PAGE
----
Sporadic vs. Inherited Cancers

Research over the past few decades has shown that genes play a key role in the development and behavior of cancers. In short, genes are the instructions that tell our cells how to grow and function to keep us healthy. Therefore, changes within those instructions can cause cells to lose their regulation and grow out of control, leading to a tumor. 

The majority of cancers are sporadic, or occur just by chance. Within cancer cells, genetic mutations are found that are different from the healthy, non-cancerous cells in the body.  As noted above, these genetic mutations are understood to cause and influence the abnormal growth of the cancer cells. Typically, sporadic cancers occur in people when they are older, and there is not a strong pattern of cancer within the family (although because cancer is common, it is not unusual to have some history of cancer in the family). The causes for sporadic cancers are largely unknown, but may include environmental and lifestyle risk factors (e.g. smoking, UV exposure) as well as the natural and unavoidable process of aging.

In about 5-15% of cancers, the underlying cause is due to an inherited gene mutation that increases the risk to develop certain types of cancer during the lifetime. An inherited mutation (passed from parent to child) is present from conception and is found in every cell of the body.  Although by itself the mutation is not cancerous, it increases the chance for other random mutations to occur and accumulate in the cells, leading to the development of cancer.

Here are some things that may indicate that someone has a higher risk for hereditary cancer:

  • early-onset cancers (i.e. diagnosed before the age of 50 years),
  • individuals with multiple primary cancers (i.e. 2 or more cancers of separate origin, not the spread of one cancer to other areas of the body)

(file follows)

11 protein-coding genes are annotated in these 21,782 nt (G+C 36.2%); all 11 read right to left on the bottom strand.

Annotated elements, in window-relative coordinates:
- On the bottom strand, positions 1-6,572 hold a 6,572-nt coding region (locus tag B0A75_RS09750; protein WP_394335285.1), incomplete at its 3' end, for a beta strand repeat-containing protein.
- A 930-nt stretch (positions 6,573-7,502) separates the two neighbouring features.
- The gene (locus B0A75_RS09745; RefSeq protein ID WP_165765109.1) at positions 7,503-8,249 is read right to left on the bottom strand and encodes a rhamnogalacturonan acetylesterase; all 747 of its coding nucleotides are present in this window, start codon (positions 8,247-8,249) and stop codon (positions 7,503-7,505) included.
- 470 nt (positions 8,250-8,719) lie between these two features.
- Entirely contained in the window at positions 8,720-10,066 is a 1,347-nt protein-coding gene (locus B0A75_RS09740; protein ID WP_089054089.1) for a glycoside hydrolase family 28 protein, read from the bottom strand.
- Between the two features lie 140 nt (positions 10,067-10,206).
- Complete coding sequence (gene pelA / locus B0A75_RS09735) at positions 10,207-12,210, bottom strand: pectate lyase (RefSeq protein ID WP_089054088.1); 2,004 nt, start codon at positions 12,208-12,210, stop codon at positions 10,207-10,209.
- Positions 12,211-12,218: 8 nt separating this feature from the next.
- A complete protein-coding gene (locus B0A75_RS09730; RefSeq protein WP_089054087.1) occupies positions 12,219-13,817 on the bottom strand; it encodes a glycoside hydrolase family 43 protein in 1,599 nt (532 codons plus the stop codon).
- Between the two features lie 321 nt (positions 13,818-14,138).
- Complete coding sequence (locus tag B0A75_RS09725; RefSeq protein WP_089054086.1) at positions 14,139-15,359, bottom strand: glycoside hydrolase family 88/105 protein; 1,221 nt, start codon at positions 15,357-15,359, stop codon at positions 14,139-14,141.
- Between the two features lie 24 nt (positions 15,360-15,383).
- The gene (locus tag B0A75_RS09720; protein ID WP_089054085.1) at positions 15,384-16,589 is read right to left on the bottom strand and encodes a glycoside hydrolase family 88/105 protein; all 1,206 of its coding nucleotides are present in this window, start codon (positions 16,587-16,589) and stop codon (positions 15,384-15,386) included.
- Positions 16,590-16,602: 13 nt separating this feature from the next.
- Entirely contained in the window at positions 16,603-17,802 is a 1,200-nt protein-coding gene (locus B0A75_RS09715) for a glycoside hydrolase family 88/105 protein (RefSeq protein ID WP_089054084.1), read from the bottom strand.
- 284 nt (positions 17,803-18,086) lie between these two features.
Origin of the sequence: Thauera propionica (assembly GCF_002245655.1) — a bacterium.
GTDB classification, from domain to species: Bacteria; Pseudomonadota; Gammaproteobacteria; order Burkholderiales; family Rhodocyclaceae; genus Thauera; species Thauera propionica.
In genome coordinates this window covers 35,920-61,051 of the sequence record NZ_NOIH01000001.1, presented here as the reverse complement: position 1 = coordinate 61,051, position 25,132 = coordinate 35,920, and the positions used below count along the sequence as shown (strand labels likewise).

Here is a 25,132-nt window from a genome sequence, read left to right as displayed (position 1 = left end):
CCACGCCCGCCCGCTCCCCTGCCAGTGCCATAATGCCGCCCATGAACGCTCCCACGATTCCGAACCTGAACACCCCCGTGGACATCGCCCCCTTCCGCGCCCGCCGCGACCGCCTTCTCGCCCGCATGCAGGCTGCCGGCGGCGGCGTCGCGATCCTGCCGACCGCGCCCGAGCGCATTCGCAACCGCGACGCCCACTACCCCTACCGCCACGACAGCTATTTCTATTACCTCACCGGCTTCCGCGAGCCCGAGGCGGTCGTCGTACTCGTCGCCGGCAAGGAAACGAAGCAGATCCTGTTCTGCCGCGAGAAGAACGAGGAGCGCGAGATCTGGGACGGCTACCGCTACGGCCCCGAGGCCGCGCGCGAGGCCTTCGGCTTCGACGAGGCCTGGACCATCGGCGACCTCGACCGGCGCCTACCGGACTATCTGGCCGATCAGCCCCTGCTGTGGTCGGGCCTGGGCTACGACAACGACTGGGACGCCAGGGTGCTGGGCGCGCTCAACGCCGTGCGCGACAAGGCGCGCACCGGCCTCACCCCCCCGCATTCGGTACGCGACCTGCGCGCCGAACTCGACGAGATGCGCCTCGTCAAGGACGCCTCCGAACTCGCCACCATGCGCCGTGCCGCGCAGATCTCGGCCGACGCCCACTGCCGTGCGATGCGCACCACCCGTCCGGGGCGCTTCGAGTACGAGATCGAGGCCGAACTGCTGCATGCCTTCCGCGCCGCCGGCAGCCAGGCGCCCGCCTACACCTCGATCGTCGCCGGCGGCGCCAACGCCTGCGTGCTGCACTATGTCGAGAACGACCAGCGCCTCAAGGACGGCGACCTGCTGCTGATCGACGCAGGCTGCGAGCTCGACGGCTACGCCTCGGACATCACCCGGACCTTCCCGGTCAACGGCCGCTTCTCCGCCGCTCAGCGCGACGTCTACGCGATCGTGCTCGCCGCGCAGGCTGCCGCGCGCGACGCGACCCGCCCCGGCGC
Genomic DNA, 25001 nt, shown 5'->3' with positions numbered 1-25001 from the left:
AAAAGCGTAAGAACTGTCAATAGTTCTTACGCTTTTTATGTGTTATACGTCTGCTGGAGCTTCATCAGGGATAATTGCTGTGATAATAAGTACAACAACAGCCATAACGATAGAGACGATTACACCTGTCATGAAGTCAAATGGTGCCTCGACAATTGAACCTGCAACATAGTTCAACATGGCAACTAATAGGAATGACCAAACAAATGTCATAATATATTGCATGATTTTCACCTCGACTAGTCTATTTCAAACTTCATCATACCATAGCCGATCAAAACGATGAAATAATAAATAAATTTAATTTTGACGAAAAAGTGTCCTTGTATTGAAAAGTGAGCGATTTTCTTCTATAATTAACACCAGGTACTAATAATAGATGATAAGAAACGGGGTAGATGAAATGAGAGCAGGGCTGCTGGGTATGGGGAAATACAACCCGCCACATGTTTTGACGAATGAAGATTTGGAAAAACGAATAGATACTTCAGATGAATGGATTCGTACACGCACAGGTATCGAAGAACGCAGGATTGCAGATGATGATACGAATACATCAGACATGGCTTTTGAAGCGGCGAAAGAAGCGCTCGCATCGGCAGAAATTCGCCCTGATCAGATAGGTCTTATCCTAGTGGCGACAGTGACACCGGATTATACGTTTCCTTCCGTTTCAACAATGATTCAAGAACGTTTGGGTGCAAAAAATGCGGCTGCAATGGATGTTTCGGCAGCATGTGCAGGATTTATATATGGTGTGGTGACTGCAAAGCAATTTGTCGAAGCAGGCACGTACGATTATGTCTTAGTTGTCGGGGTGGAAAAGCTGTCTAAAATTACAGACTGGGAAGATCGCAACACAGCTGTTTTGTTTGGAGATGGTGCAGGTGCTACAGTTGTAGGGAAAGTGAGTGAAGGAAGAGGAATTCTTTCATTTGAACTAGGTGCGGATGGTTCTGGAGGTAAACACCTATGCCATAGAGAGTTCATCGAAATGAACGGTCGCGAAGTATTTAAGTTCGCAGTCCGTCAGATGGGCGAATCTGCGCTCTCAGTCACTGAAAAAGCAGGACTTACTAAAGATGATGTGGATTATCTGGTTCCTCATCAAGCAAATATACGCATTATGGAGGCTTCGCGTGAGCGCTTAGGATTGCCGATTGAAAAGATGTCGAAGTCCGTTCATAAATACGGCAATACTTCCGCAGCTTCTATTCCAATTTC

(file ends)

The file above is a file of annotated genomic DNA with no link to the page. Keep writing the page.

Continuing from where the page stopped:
• rare types of cancer (i.e. ovarian)
  • family history of the same type or related types of cancers in multiple individuals and generations
  • persons from certain ancestral backgrounds (e.g. Ashkenazi Jewish ancestry) have a higher chance to carry mutations common to those populations  
  • a known mutation in a cancer risk gene has been previously identified in a relative

A third category for classifying cancer risk is familial cancer. These descriptions may be used when there appears to be more cancer in a family than we would expect by chance alone, but the cause is not identified. There may be a combination of multiple genetic and/or environmental risk factors that are increasing the risk for cancer in the family, or there could be a genetic cause for the cancer that has not yet been identified. Therefore, until more clear answers can be found, the most important message is that the family should be considered at some level of increased cancer risk, and be managed based on their unique history.

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Last updated on Apr 7th, 2018